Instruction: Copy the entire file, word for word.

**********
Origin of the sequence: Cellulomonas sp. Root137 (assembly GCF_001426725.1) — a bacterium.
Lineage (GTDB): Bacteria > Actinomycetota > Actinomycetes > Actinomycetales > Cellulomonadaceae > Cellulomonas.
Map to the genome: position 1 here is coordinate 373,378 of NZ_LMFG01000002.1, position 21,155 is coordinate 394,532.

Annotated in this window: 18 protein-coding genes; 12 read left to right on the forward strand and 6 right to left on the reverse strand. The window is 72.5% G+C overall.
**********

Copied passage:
Origin of the sequence: Cellulomonas sp. Root137 (assembly GCF_001426725.1) — a bacterium.
Lineage (GTDB): Bacteria > Actinomycetota > Actinomycetes > Actinomycetales > Cellulomonadaceae > Cellulomonas.
Map to the genome: position 1 here is coordinate 373,378 of NZ_LMFG01000002.1, position 21,155 is coordinate 394,532.

Annotated in this window: 18 protein-coding genes; 12 read left to right on the forward strand and 6 right to left on the reverse strand. The window is 72.5% G+C overall.